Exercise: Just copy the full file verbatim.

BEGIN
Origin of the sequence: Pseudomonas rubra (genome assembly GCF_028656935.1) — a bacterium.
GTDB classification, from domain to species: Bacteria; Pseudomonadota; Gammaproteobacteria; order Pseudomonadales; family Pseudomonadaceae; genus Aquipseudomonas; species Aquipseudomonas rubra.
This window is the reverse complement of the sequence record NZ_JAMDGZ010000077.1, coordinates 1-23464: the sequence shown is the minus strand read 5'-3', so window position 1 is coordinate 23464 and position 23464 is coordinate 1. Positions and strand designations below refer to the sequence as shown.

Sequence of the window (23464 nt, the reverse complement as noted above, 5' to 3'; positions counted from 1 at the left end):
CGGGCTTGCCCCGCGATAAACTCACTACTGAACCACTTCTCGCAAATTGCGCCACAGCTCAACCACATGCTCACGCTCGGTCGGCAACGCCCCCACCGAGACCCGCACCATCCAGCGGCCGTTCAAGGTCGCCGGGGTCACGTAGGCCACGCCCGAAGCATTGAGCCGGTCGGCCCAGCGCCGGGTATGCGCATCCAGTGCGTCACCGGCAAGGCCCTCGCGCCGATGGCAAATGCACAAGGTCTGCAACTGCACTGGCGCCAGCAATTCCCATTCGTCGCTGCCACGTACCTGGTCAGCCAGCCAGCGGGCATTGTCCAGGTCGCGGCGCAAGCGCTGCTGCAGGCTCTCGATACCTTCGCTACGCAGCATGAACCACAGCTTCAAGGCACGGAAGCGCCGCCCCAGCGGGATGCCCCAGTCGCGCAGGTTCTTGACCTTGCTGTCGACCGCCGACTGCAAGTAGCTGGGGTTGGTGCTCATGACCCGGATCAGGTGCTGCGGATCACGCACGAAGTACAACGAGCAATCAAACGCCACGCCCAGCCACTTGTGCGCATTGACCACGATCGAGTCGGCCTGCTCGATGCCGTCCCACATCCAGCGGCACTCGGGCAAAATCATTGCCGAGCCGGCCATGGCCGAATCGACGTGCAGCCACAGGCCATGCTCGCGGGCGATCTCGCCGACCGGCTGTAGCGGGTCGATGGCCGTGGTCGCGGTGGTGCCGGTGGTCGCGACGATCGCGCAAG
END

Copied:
Origin of the sequence: Pseudomonas rubra (genome assembly GCF_028656935.1) — a bacterium.
GTDB classification, from domain to species: Bacteria; Pseudomonadota; Gammaproteobacteria; order Pseudomonadales; family Pseudomonadaceae; genus Aquipseudomonas; species Aquipseudomonas rubra.
This window is the reverse complement of the sequence record NZ_JAMDGZ010000077.1, coordinates 1-23464: the sequence shown is the minus strand read 5'-3', so window position 1 is coordinate 23464 and position 23464 is coordinate 1. Positions and strand designations below refer to the sequence as shown.

Sequence of the window (23464 nt, the reverse complement as noted above, 5' to 3'; positions counted from 1 at the left end):
CGGGCTTGCCCCGCGATAAACTCACTACTGAACCACTTCTCGCAAATTGCGCCACAGCTCAACCACATGCTCACGCTCGGTCGGCAACGCCCCCACCGAGACCCGCACCATCCAGCGGCCGTTCAAGGTCGCCGGGGTCACGTAGGCCACGCCCGAAGCATTGAGCCGGTCGGCCCAGCGCCGGGTATGCGCATCCAGTGCGTCACCGGCAAGGCCCTCGCGCCGATGGCAAATGCACAAGGTCTGCAACTGCACTGGCGCCAGCAATTCCCATTCGTCGCTGCCACGTACCTGGTCAGCCAGCCAGCGGGCATTGTCCAGGTCGCGGCGCAAGCGCTGCTGCAGGCTCTCGATACCTTCGCTACGCAGCATGAACCACAGCTTCAAGGCACGGAAGCGCCGCCCCAGCGGGATGCCCCAGTCGCGCAGGTTCTTGACCTTGCTGTCGACCGCCGACTGCAAGTAGCTGGGGTTGGTGCTCATGACCCGGATCAGGTGCTGCGGATCACGCACGAAGTACAACGAGCAATCAAACGCCACGCCCAGCCACTTGTGCGCATTGACCACGATCGAGTCGGCCTGCTCGATGCCGTCCCACATCCAGCGGCACTCGGGCAAAATCATTGCCGAGCCGGCCATGGCCGAATCGACGTGCAGCCACAGGCCATGCTCGCGGGCGATCTCGCCGACCGGCTGTAGCGGGTCGATGGCCGTGGTCGCGGTGGTGCCGGTGGTCGCGACGATCGCGCAAG